December, 2019

    January 19, 2020


    Congress returned to session in September. Recent hot-button issues—including impeachment hearings, the 2020 budget, trade agreements, and conflict in the Middle East—have drawn much of the attention. The only one of these items resolved is the 2020 budget, but a warning: work on the 2021 budget begins in about a month. The pending impeachment trial, the upcoming primary season, and the 2020 elections will limit any actual legislative work this year.

    Ag Budget Status
    It required multiple continuing resolutions (CR), but a budget was passed and signed into law on December 19. According to the House Appropriations Committee, the bill provides $3.2 billion, $171 million above the fiscal year 2019 level, for agriculture research programs, including the Agricultural Research Service (ARS) and the National Institute of Food and Agriculture (NIFA). This funding will support research at all ARS facilities to help mitigate and stop devastating crop diseases, improve food safety and water quality, increase production, develop critically needed vaccines for diseases such as African swine fever, and combat antimicrobial resistance. This funding also includes important research investments in US land-grant colleges and universities, including a significant increase for the 1890 institutions, and for the Agriculture and Food Research Initiative, the US Department of Agriculture’s premier competitive research program. The bill maintains or provides small increases in research funding while rejecting proposed extramural research project terminations and laboratory closures requested by the administration. The following are funding levels for FY 18, 19, and 20.

    FY 18
    FY 19
    FY 20
    Office of Chief Economist
    $23.7 M
    $21.3 M
    $24.0 M
    Economic Research Service
    $86.8 M
    $86.8 M
    $84.7 M
    National Ag Statistics Service
    $174.5 M
    $180.3 M
    National Institute for Food and Ag
    $1,407.8 M
    $1,471.3 M
    $1,527 M
    $400 M
    $415 M
    $425 M

    Following is a comparison of FY 18, 19, and 20 levels (million $) for NIFA areas.

    FY 2018
    FY 2019
    FY 2020
    1890 Extension
    Hatch Act
    Smith Lever

    America Grows Act
    As noted in prior reports. Senator Richard Durbin (IL) introduced S.2458 - America Grows Act of 2019 on September 10. It has since been referred to the Committee on the Budget. Representatives Cheri Bustos (IL-17), Kim Schrier (WA-08), and Jimmy Panetta (CA-20) introduced a companion bill in the House that includes identical language. Co-sponsors are being sought in both houses. If passed, the America Grows Act would authorize a 5% annual funding increase over the next five years for research activities at the USDA, specifically at the following agencies:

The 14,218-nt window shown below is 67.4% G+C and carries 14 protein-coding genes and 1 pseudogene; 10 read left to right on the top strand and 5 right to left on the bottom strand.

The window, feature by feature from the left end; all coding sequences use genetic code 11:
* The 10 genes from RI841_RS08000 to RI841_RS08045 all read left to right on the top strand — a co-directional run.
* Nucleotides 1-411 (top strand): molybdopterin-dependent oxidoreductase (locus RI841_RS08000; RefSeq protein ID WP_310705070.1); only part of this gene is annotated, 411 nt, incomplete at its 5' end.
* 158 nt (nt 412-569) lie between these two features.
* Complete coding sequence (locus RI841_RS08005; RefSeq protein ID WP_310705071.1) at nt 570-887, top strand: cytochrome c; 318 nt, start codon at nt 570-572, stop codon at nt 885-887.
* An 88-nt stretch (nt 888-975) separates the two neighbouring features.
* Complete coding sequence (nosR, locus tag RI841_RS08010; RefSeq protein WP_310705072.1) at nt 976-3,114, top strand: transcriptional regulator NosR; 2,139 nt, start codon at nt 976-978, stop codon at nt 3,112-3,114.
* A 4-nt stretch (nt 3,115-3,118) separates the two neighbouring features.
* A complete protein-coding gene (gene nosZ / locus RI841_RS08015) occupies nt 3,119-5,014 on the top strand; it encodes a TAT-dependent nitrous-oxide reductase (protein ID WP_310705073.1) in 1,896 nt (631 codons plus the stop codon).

• ARS, USDA’s chief in-house scientific research agency, with 90+ locations nationwide and overseas.
    • NIFA, which funds external research through a nationwide network of land-grant colleges and universities, agricultural experiment stations, schools of forestry, schools of veterinary medicine, and cooperative extension experts.
    • National Agriculture Statistics Service (NASS), which collects and reports statistics on U.S. agriculture, such as the farm census, crop forecasts, and price estimates.
    • Economic Research Service (ERS), which provides economic and policy analysis on farming, ranching, food, conservation practices, farm management, commodity markets, and rural economic development.

    FASS, along with many other science-focused organizations, has indicated support for the legislation through coalition letters to legislators. The letters can be found on the FASS Science Policy site. As the budget season begins next month, Senator Durbin will launch an effort for the FY21 appropriation cycle, seeking additional sponsors. It is a useful tool for raising the visibility of and the need for research funding with your legislators.

    USDA ERS and NIFA Move

    • In spite of Congressional instructions to USDA to provide them with more economic justification for the move and an evaluation of the impact of the move on science, as well as concerns raised by the science community about the short- and long-term impacts, USDA proceeded with the move of ERS and NIFA personnel to the Kansas City area. They are now experiencing the problems that were expected. Dr. Scott Angle recently provided a NIFA update for the NC-FAR Board and shared the following:
      • The NIFA move is proceeding, the DC building has been vacated, and temporary office space arranged in Kansas City. Permanent space is contracted for, and work is underway to set up space.
      • Only 20 staff remain in DC, including 6 liaisons designated for major areas.
      • 75% of the previous staff is gone.